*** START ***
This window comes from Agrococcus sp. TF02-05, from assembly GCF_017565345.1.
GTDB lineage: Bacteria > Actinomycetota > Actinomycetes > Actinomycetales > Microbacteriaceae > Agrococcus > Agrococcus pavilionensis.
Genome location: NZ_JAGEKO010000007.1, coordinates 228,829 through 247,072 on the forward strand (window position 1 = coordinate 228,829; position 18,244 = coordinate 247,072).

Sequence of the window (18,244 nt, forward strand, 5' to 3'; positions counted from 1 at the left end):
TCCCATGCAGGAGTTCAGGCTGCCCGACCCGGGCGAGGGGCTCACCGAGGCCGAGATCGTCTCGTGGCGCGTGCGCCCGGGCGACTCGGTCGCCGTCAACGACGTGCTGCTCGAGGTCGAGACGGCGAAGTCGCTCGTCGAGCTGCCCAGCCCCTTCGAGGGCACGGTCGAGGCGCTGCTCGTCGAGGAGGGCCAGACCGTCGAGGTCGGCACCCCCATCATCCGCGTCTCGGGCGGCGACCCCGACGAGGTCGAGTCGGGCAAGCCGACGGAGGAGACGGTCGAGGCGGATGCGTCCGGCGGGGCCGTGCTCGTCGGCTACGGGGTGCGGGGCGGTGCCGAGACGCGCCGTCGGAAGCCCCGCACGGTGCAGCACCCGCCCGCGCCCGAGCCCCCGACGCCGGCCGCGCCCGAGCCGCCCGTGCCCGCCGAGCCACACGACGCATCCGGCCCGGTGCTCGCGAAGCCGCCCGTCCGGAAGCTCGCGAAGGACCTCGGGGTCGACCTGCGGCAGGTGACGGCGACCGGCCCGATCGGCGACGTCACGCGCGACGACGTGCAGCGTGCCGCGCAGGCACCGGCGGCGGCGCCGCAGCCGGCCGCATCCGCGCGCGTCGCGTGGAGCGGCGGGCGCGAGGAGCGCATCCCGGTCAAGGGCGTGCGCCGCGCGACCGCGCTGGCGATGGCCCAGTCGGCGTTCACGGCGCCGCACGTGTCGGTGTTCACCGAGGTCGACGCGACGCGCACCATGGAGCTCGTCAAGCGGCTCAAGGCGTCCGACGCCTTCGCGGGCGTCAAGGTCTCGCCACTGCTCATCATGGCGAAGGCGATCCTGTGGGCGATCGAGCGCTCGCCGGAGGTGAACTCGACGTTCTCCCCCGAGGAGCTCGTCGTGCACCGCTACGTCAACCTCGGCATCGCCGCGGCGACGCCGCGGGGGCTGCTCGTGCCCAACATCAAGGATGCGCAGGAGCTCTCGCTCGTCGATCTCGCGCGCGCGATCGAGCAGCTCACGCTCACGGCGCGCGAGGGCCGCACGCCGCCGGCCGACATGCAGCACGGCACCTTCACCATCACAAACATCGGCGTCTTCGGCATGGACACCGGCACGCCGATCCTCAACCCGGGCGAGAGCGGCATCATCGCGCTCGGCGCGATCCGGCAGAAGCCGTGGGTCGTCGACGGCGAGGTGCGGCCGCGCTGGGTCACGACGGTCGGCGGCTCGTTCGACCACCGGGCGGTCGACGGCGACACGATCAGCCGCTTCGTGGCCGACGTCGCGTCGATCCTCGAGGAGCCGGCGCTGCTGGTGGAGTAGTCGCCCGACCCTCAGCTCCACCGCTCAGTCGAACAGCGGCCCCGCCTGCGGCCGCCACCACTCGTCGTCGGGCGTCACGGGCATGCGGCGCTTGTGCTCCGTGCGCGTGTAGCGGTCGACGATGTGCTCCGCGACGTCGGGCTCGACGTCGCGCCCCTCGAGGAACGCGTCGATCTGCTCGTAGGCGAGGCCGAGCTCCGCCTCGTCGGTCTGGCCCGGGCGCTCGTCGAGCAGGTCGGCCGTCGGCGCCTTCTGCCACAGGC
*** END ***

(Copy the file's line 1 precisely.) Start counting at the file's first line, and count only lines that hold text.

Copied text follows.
This window comes from Agrococcus sp. TF02-05, from assembly GCF_017565345.1.